Peace at Last in the South Caucasus?
Armenian Prime Minister Nikol Pashinyan has recognized Azerbaijan’s sovereignty over Nagorno-Karabakh, the disputed territory that has fueled two wars since the collapse of the Soviet Union. Will his olive branch lead to a permanent settlement?
BISHKEK – On April 18, while speaking to his country’s parliament, Armenian Prime Minister Nikol Pashinyan acknowledged Azerbaijan’s sovereignty over Nagorno-Karabakh, the disputed province at the heart of a protracted conflict between the two countries. Pashinyan’s brevity belied the magnitude of his statement.
After explaining that peace in the South Caucasus is possible only if Armenia accepts internationally recognized borders (according to which Nagorno-Karabakh belongs to Azerbaijan), Pashinyan confirmed that “the Republic of Armenia fully recognizes the territorial integrity of Azerbaijan, and we expect Azerbaijan to do the same.” He also stressed that Armenia must affirmatively renounce territorial claims against other countries, and that Armenian society must internalize this stance.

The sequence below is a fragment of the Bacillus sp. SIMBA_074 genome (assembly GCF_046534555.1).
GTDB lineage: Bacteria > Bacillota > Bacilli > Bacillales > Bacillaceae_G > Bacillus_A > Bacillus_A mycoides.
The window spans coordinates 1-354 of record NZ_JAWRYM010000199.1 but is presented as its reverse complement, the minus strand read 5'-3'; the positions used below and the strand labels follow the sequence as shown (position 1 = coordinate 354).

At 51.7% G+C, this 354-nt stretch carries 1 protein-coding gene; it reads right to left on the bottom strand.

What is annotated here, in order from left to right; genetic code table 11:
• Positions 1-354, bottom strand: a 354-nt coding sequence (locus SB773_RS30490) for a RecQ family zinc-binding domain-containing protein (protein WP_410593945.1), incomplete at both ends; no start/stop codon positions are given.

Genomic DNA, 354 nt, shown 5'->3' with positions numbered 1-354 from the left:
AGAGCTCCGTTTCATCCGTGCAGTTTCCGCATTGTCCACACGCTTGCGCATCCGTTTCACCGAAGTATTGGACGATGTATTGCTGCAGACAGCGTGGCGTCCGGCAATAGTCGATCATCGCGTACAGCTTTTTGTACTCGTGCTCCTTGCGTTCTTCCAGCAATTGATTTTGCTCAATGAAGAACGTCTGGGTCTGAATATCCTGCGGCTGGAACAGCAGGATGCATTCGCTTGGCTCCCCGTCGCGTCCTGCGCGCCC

It was an extraordinary speech, not least because it offered an outstretched hand to Azerbaijan, which has asserted time and again that the status of Nagorno-Karabakh is a domestic matter.
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